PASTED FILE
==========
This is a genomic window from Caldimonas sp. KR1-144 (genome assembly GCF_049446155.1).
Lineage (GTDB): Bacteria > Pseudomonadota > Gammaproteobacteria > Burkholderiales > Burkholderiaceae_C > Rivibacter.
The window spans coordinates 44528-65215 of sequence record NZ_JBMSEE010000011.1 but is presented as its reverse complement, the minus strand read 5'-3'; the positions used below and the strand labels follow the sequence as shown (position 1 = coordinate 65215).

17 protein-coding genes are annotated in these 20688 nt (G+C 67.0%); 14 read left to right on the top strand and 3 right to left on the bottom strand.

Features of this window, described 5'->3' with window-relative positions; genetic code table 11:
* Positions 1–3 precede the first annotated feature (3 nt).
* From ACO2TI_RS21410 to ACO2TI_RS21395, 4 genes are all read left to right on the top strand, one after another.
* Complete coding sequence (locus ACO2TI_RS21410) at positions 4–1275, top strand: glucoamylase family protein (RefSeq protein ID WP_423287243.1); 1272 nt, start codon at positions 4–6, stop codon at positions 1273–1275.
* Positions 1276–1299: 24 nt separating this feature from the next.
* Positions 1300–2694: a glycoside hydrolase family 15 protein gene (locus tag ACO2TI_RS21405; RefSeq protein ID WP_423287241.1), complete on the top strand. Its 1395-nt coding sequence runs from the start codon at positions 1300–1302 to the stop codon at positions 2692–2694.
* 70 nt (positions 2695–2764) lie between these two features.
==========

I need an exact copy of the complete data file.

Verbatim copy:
This is a genomic window from Caldimonas sp. KR1-144 (genome assembly GCF_049446155.1).
Lineage (GTDB): Bacteria > Pseudomonadota > Gammaproteobacteria > Burkholderiales > Burkholderiaceae_C > Rivibacter.
The window spans coordinates 44528-65215 of sequence record NZ_JBMSEE010000011.1 but is presented as its reverse complement, the minus strand read 5'-3'; the positions used below and the strand labels follow the sequence as shown (position 1 = coordinate 65215).

17 protein-coding genes are annotated in these 20688 nt (G+C 67.0%); 14 read left to right on the top strand and 3 right to left on the bottom strand.

Features of this window, described 5'->3' with window-relative positions; genetic code table 11:
* Positions 1–3 precede the first annotated feature (3 nt).
* From ACO2TI_RS21410 to ACO2TI_RS21395, 4 genes are all read left to right on the top strand, one after another.
* Complete coding sequence (locus ACO2TI_RS21410) at positions 4–1275, top strand: glucoamylase family protein (RefSeq protein ID WP_423287243.1); 1272 nt, start codon at positions 4–6, stop codon at positions 1273–1275.
* Positions 1276–1299: 24 nt separating this feature from the next.
* Positions 1300–2694: a glycoside hydrolase family 15 protein gene (locus tag ACO2TI_RS21405; RefSeq protein ID WP_423287241.1), complete on the top strand. Its 1395-nt coding sequence runs from the start codon at positions 1300–1302 to the stop codon at positions 2692–2694.
* 70 nt (positions 2695–2764) lie between these two features.